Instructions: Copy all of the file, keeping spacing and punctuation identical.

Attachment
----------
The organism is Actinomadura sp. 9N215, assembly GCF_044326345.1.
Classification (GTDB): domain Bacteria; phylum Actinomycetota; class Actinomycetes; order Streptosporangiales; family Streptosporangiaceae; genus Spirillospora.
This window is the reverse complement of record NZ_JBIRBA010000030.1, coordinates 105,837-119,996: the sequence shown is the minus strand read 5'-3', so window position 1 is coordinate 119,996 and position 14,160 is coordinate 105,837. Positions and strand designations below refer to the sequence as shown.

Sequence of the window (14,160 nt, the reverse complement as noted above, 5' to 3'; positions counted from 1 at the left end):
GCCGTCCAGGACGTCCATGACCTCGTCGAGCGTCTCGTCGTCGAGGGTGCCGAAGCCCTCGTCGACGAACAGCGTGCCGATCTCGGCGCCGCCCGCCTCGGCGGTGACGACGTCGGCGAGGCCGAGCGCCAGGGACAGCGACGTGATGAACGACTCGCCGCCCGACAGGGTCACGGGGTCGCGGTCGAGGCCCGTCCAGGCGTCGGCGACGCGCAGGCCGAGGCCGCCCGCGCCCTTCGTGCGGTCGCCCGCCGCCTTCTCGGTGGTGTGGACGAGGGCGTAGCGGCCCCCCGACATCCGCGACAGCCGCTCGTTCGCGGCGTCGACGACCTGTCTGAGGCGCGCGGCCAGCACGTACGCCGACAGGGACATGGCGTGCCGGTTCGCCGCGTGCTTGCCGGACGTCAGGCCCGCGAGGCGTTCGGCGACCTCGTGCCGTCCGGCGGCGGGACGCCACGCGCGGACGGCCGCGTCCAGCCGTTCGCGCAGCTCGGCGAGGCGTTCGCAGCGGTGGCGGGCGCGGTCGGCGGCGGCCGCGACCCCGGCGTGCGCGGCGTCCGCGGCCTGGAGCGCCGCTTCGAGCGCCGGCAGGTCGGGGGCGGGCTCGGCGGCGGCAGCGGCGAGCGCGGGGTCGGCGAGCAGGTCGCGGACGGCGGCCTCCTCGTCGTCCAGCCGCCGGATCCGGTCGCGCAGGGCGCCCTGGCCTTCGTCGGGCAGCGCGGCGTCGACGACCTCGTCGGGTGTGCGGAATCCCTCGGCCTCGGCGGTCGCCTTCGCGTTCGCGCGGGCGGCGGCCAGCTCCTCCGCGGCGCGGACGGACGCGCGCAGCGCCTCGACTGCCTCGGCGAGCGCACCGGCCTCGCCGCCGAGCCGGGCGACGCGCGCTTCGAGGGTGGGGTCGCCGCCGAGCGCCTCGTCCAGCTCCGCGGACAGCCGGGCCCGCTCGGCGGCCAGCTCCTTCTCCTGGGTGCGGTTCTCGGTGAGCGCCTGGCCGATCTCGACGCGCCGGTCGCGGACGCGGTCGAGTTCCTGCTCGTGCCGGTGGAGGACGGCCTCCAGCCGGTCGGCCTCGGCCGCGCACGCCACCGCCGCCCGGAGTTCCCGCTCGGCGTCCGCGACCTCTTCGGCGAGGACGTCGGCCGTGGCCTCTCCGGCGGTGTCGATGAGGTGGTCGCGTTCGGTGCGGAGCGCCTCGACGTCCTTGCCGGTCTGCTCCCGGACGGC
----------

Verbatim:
The organism is Actinomadura sp. 9N215, assembly GCF_044326345.1.
Classification (GTDB): domain Bacteria; phylum Actinomycetota; class Actinomycetes; order Streptosporangiales; family Streptosporangiaceae; genus Spirillospora.
This window is the reverse complement of record NZ_JBIRBA010000030.1, coordinates 105,837-119,996: the sequence shown is the minus strand read 5'-3', so window position 1 is coordinate 119,996 and position 14,160 is coordinate 105,837. Positions and strand designations below refer to the sequence as shown.

Sequence of the window (14,160 nt, the reverse complement as noted above, 5' to 3'; positions counted from 1 at the left end):
GCCGTCCAGGACGTCCATGACCTCGTCGAGCGTCTCGTCGTCGAGGGTGCCGAAGCCCTCGTCGACGAACAGCGTGCCGATCTCGGCGCCGCCCGCCTCGGCGGTGACGACGTCGGCGAGGCCGAGCGCCAGGGACAGCGACGTGATGAACGACTCGCCGCCCGACAGGGTCACGGGGTCGCGGTCGAGGCCCGTCCAGGCGTCGGCGACGCGCAGGCCGAGGCCGCCCGCGCCCTTCGTGCGGTCGCCCGCCGCCTTCTCGGTGGTGTGGACGAGGGCGTAGCGGCCCCCCGACATCCGCGACAGCCGCTCGTTCGCGGCGTCGACGACCTGTCTGAGGCGCGCGGCCAGCACGTACGCCGACAGGGACATGGCGTGCCGGTTCGCCGCGTGCTTGCCGGACGTCAGGCCCGCGAGGCGTTCGGCGACCTCGTGCCGTCCGGCGGCGGGACGCCACGCGCGGACGGCCGCGTCCAGCCGTTCGCGCAGCTCGGCGAGGCGTTCGCAGCGGTGGCGGGCGCGGTCGGCGGCGGCCGCGACCCCGGCGTGCGCGGCGTCCGCGGCCTGGAGCGCCGCTTCGAGCGCCGGCAGGTCGGGGGCGGGCTCGGCGGCGGCAGCGGCGAGCGCGGGGTCGGCGAGCAGGTCGCGGACGGCGGCCTCCTCGTCGTCCAGCCGCCGGATCCGGTCGCGCAGGGCGCCCTGGCCTTCGTCGGGCAGCGCGGCGTCGACGACCTCGTCGGGTGTGCGGAATCCCTCGGCCTCGGCGGTCGCCTTCGCGTTCGCGCGGGCGGCGGCCAGCTCCTCCGCGGCGCGGACGGACGCGCGCAGCGCCTCGACTGCCTCGGCGAGCGCACCGGCCTCGCCGCCGAGCCGGGCGACGCGCGCTTCGAGGGTGGGGTCGCCGCCGAGCGCCTCGTCCAGCTCCGCGGACAGCCGGGCCCGCTCGGCGGCCAGCTCCTTCTCCTGGGTGCGGTTCTCGGTGAGCGCCTGGCCGATCTCGACGCGCCGGTCGCGGACGCGGTCGAGTTCCTGCTCGTGCCGGTGGAGGACGGCCTCCAGCCGGTCGGCCTCGGCCGCGCACGCCACCGCCGCCCGGAGTTCCCGCTCGGCGTCCGCGACCTCTTCGGCGAGGACGTCGGCCGTGGCCTCTCCGGCGGTGTCGATGAGGTGGTCGCGTTCGGTGCGGAGCGCCTCGACGTCCTTGCCGGTCTGCTCCCGGACGGC